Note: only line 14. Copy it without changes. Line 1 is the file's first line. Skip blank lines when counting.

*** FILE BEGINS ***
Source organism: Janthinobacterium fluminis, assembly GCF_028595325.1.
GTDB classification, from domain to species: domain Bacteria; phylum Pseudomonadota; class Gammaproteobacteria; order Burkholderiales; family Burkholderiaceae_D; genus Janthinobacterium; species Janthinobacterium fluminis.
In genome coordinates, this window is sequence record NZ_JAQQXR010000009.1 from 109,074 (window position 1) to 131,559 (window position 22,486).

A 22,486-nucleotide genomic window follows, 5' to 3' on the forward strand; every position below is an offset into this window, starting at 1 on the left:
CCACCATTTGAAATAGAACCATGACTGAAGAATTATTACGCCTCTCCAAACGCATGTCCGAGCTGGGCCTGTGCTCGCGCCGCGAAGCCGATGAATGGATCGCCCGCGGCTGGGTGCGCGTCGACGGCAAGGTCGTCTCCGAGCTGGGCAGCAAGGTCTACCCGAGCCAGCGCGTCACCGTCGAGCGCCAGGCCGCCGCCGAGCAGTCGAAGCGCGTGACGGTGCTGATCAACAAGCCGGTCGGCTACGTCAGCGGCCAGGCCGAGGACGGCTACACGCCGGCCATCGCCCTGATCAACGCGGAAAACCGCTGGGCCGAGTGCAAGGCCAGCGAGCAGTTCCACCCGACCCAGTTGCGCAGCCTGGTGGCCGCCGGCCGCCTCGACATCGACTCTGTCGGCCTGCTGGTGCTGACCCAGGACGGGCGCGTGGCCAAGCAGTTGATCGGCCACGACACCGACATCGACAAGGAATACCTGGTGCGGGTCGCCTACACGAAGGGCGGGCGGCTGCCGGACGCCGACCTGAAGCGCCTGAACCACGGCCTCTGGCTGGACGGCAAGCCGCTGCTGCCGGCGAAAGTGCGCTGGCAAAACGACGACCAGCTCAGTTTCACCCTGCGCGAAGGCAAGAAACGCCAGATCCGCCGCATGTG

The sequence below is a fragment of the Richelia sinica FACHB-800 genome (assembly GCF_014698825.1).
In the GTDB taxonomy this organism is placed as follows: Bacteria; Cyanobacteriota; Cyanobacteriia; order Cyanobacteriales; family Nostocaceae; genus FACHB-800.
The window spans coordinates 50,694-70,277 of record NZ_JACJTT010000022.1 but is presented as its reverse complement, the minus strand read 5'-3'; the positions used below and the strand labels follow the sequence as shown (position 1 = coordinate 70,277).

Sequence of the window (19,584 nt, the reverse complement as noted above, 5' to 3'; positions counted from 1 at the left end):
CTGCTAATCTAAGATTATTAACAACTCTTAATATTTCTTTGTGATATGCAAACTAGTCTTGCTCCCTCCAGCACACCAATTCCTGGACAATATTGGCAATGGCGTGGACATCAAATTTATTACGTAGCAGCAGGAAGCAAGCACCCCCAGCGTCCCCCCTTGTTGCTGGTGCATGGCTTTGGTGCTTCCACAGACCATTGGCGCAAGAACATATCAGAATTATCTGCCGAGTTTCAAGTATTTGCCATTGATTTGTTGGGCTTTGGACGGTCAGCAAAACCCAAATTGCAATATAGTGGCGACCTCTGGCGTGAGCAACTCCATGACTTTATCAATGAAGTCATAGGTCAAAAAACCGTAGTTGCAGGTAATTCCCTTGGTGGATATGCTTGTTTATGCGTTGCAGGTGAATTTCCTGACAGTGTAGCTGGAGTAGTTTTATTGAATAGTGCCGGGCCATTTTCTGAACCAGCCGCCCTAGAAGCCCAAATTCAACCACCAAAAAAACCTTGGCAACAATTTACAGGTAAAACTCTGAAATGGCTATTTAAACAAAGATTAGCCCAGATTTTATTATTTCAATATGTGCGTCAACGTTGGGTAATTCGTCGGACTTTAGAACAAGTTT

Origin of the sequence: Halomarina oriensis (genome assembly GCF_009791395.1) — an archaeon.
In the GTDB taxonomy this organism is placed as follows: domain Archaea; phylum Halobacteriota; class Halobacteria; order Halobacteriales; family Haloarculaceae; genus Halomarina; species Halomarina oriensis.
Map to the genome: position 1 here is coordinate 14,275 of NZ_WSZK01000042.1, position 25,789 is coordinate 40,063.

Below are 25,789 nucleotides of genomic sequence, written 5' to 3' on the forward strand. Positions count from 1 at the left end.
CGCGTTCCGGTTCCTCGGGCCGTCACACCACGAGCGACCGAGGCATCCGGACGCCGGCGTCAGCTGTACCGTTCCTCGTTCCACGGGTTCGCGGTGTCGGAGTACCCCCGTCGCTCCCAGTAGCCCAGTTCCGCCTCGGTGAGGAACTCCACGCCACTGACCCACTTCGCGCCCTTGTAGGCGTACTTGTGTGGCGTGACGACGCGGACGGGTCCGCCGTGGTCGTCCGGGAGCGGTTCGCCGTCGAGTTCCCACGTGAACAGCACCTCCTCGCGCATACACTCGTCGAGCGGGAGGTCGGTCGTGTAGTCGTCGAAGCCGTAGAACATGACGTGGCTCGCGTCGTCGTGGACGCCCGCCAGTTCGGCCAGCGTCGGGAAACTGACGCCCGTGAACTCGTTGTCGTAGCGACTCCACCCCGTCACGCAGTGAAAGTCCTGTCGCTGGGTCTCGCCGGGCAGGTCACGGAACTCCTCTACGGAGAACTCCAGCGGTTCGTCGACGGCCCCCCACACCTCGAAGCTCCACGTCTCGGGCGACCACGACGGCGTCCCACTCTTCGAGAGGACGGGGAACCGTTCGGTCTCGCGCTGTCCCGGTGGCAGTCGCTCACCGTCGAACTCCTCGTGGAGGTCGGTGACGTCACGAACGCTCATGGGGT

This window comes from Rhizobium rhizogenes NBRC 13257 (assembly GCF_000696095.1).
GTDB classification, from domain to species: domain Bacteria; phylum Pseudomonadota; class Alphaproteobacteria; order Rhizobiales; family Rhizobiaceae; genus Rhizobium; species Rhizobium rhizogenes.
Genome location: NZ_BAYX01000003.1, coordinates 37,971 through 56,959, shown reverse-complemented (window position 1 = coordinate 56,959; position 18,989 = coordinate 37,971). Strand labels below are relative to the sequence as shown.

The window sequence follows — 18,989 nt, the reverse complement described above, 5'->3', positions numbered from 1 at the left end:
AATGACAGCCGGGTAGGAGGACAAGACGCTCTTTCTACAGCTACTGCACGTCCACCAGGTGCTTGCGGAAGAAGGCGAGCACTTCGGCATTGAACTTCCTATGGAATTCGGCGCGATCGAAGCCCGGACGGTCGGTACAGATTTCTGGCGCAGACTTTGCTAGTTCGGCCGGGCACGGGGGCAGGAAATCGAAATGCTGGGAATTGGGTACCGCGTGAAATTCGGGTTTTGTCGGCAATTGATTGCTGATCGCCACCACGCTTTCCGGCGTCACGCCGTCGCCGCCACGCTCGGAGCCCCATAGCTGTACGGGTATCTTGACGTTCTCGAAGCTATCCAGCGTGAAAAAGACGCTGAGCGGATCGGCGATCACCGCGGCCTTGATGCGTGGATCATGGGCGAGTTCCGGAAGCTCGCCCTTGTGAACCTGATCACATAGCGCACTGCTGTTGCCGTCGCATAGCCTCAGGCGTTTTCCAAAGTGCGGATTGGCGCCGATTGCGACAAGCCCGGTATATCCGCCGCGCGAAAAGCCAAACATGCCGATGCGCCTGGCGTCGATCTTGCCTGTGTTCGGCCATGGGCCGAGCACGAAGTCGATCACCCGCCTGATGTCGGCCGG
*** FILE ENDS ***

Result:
Below are 25,789 nucleotides of genomic sequence, written 5' to 3' on the forward strand. Positions count from 1 at the left end.